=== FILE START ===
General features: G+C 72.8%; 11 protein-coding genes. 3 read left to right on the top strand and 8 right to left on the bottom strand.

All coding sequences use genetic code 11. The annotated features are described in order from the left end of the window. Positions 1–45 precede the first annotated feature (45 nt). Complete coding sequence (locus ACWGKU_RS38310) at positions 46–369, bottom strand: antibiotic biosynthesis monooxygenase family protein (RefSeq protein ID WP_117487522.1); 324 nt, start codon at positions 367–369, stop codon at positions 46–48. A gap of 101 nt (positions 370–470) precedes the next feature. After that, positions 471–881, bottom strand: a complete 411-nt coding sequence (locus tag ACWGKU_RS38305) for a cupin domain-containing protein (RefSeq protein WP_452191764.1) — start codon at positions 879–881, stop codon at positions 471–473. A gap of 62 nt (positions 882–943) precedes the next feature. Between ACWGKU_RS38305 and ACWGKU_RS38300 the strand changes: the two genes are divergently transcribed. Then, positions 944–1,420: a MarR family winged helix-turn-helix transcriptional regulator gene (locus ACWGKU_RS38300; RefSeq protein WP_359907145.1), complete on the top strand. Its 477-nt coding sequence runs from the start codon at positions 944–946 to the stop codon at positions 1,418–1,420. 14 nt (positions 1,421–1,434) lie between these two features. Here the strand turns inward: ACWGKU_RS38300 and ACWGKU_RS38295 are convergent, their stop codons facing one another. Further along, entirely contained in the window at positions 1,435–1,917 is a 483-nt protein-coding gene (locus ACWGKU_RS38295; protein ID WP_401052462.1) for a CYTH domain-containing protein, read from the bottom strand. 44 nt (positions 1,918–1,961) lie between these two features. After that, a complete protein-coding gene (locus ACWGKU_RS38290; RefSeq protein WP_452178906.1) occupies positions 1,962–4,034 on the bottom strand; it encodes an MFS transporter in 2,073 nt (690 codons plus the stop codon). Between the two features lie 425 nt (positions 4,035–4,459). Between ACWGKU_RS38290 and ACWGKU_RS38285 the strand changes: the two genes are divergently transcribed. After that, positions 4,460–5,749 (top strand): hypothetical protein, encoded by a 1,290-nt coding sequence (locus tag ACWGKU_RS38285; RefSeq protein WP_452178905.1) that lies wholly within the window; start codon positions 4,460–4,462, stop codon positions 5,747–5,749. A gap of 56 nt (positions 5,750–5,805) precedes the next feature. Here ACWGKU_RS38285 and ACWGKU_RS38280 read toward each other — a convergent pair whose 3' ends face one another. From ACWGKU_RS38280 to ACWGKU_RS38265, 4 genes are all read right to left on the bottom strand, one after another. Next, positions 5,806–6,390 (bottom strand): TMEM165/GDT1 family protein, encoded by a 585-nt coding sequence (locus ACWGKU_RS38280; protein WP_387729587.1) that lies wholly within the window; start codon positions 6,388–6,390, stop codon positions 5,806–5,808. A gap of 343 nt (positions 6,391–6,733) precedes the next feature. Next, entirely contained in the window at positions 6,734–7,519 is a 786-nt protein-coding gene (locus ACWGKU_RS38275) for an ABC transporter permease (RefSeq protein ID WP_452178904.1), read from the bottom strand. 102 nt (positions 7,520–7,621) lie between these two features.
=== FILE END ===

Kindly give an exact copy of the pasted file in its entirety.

General features: G+C 72.8%; 11 protein-coding genes. 3 read left to right on the top strand and 8 right to left on the bottom strand.

All coding sequences use genetic code 11. The annotated features are described in order from the left end of the window. Positions 1–45 precede the first annotated feature (45 nt). Complete coding sequence (locus ACWGKU_RS38310) at positions 46–369, bottom strand: antibiotic biosynthesis monooxygenase family protein (RefSeq protein ID WP_117487522.1); 324 nt, start codon at positions 367–369, stop codon at positions 46–48. A gap of 101 nt (positions 370–470) precedes the next feature. After that, positions 471–881, bottom strand: a complete 411-nt coding sequence (locus tag ACWGKU_RS38305) for a cupin domain-containing protein (RefSeq protein WP_452191764.1) — start codon at positions 879–881, stop codon at positions 471–473. A gap of 62 nt (positions 882–943) precedes the next feature. Between ACWGKU_RS38305 and ACWGKU_RS38300 the strand changes: the two genes are divergently transcribed. Then, positions 944–1,420: a MarR family winged helix-turn-helix transcriptional regulator gene (locus ACWGKU_RS38300; RefSeq protein WP_359907145.1), complete on the top strand. Its 477-nt coding sequence runs from the start codon at positions 944–946 to the stop codon at positions 1,418–1,420. 14 nt (positions 1,421–1,434) lie between these two features. Here the strand turns inward: ACWGKU_RS38300 and ACWGKU_RS38295 are convergent, their stop codons facing one another. Further along, entirely contained in the window at positions 1,435–1,917 is a 483-nt protein-coding gene (locus ACWGKU_RS38295; protein ID WP_401052462.1) for a CYTH domain-containing protein, read from the bottom strand. 44 nt (positions 1,918–1,961) lie between these two features. After that, a complete protein-coding gene (locus ACWGKU_RS38290; RefSeq protein WP_452178906.1) occupies positions 1,962–4,034 on the bottom strand; it encodes an MFS transporter in 2,073 nt (690 codons plus the stop codon). Between the two features lie 425 nt (positions 4,035–4,459). Between ACWGKU_RS38290 and ACWGKU_RS38285 the strand changes: the two genes are divergently transcribed. After that, positions 4,460–5,749 (top strand): hypothetical protein, encoded by a 1,290-nt coding sequence (locus tag ACWGKU_RS38285; RefSeq protein WP_452178905.1) that lies wholly within the window; start codon positions 4,460–4,462, stop codon positions 5,747–5,749. A gap of 56 nt (positions 5,750–5,805) precedes the next feature. Here ACWGKU_RS38285 and ACWGKU_RS38280 read toward each other — a convergent pair whose 3' ends face one another. From ACWGKU_RS38280 to ACWGKU_RS38265, 4 genes are all read right to left on the bottom strand, one after another. Next, positions 5,806–6,390 (bottom strand): TMEM165/GDT1 family protein, encoded by a 585-nt coding sequence (locus ACWGKU_RS38280; protein WP_387729587.1) that lies wholly within the window; start codon positions 6,388–6,390, stop codon positions 5,806–5,808. A gap of 343 nt (positions 6,391–6,733) precedes the next feature. Next, entirely contained in the window at positions 6,734–7,519 is a 786-nt protein-coding gene (locus ACWGKU_RS38275) for an ABC transporter permease (RefSeq protein ID WP_452178904.1), read from the bottom strand. 102 nt (positions 7,520–7,621) lie between these two features.